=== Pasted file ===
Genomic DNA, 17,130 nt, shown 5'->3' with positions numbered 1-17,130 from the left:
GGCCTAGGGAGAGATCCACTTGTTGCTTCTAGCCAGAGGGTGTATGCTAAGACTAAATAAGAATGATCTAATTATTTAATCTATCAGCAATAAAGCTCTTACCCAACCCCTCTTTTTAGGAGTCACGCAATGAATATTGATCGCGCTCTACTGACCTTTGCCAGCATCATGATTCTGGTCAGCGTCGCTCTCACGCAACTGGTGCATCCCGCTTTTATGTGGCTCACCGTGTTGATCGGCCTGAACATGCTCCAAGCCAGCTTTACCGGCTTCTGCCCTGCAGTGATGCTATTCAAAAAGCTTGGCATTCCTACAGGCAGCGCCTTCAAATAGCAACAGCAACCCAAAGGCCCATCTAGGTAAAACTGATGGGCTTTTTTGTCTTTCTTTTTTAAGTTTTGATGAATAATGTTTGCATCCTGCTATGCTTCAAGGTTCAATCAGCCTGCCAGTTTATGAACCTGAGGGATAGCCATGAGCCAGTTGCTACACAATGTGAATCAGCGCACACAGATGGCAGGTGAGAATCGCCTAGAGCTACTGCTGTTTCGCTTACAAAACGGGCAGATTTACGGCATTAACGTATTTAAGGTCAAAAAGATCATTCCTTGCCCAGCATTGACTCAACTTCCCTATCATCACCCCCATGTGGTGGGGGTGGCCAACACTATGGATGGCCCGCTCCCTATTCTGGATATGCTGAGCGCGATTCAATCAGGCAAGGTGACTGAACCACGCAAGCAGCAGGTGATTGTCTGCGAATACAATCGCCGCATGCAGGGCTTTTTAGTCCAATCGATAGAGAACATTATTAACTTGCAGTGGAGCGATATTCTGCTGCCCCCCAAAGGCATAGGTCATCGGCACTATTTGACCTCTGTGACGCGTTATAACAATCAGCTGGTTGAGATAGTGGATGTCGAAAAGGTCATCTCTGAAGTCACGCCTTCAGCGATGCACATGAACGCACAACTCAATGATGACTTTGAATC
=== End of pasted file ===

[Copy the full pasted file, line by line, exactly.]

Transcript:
Genomic DNA, 17,130 nt, shown 5'->3' with positions numbered 1-17,130 from the left:
GGCCTAGGGAGAGATCCACTTGTTGCTTCTAGCCAGAGGGTGTATGCTAAGACTAAATAAGAATGATCTAATTATTTAATCTATCAGCAATAAAGCTCTTACCCAACCCCTCTTTTTAGGAGTCACGCAATGAATATTGATCGCGCTCTACTGACCTTTGCCAGCATCATGATTCTGGTCAGCGTCGCTCTCACGCAACTGGTGCATCCCGCTTTTATGTGGCTCACCGTGTTGATCGGCCTGAACATGCTCCAAGCCAGCTTTACCGGCTTCTGCCCTGCAGTGATGCTATTCAAAAAGCTTGGCATTCCTACAGGCAGCGCCTTCAAATAGCAACAGCAACCCAAAGGCCCATCTAGGTAAAACTGATGGGCTTTTTTGTCTTTCTTTTTTAAGTTTTGATGAATAATGTTTGCATCCTGCTATGCTTCAAGGTTCAATCAGCCTGCCAGTTTATGAACCTGAGGGATAGCCATGAGCCAGTTGCTACACAATGTGAATCAGCGCACACAGATGGCAGGTGAGAATCGCCTAGAGCTACTGCTGTTTCGCTTACAAAACGGGCAGATTTACGGCATTAACGTATTTAAGGTCAAAAAGATCATTCCTTGCCCAGCATTGACTCAACTTCCCTATCATCACCCCCATGTGGTGGGGGTGGCCAACACTATGGATGGCCCGCTCCCTATTCTGGATATGCTGAGCGCGATTCAATCAGGCAAGGTGACTGAACCACGCAAGCAGCAGGTGATTGTCTGCGAATACAATCGCCGCATGCAGGGCTTTTTAGTCCAATCGATAGAGAACATTATTAACTTGCAGTGGAGCGATATTCTGCTGCCCCCCAAAGGCATAGGTCATCGGCACTATTTGACCTCTGTGACGCGTTATAACAATCAGCTGGTTGAGATAGTGGATGTCGAAAAGGTCATCTCTGAAGTCACGCCTTCAGCGATGCACATGAACGCACAACTCAATGATGACTTTGAATC